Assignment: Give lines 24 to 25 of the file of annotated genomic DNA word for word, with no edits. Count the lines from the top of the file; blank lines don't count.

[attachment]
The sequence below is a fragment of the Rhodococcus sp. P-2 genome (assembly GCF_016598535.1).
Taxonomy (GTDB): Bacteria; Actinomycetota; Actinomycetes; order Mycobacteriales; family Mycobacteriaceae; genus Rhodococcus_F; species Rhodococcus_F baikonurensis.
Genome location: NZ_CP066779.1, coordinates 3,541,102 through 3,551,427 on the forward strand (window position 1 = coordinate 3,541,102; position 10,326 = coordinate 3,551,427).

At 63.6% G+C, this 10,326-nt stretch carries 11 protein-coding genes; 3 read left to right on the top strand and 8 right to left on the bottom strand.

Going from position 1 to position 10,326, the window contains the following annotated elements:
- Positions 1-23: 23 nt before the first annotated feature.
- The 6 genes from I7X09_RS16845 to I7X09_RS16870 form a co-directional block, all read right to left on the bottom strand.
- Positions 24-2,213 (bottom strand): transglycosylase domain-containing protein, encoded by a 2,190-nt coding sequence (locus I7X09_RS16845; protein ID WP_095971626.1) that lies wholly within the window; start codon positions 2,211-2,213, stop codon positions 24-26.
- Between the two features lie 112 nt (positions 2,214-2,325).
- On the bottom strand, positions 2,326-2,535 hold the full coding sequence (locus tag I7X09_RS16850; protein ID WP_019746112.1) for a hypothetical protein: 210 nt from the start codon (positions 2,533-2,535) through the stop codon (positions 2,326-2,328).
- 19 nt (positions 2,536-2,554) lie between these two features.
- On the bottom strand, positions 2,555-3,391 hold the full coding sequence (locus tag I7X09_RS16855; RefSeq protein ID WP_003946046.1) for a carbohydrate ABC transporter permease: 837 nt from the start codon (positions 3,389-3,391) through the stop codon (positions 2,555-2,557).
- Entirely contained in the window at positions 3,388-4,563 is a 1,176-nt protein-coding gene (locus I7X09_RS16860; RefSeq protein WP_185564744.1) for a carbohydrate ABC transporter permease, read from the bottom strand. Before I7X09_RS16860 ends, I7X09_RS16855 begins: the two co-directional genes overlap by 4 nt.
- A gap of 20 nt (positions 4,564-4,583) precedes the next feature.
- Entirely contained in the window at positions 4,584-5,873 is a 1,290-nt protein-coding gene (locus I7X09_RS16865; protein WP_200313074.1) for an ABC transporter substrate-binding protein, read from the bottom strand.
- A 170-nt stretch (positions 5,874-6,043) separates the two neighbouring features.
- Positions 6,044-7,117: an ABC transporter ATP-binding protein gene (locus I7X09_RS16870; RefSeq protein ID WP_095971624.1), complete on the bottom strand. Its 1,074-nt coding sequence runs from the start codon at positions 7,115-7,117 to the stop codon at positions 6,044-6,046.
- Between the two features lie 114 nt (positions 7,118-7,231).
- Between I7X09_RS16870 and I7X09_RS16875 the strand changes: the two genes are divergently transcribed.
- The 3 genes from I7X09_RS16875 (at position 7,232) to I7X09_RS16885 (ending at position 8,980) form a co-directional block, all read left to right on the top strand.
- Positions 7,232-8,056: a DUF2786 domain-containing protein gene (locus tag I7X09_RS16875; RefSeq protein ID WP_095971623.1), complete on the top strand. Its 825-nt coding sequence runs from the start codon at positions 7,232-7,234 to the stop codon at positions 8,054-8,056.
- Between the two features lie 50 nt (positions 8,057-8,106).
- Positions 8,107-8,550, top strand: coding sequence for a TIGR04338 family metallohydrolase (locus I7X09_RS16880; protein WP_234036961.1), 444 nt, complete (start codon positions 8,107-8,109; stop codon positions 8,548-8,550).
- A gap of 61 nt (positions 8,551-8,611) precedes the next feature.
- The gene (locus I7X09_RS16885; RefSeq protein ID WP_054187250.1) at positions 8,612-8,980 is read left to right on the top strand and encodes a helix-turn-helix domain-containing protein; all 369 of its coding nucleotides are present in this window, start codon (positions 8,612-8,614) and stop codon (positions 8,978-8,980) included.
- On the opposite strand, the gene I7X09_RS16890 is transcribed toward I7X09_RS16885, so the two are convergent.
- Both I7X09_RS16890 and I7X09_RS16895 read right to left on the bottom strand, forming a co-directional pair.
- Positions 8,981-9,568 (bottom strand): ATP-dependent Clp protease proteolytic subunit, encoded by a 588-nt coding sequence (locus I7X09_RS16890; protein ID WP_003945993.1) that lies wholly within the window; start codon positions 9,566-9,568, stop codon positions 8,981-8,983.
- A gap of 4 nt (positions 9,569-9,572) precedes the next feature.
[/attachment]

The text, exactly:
- A gap of 61 nt (positions 8,551-8,611) precedes the next feature.
- The gene (locus I7X09_RS16885; RefSeq protein ID WP_054187250.1) at positions 8,612-8,980 is read left to right on the top strand and encodes a helix-turn-helix domain-containing protein; all 369 of its coding nucleotides are present in this window, start codon (positions 8,612-8,614) and stop codon (positions 8,978-8,980) included.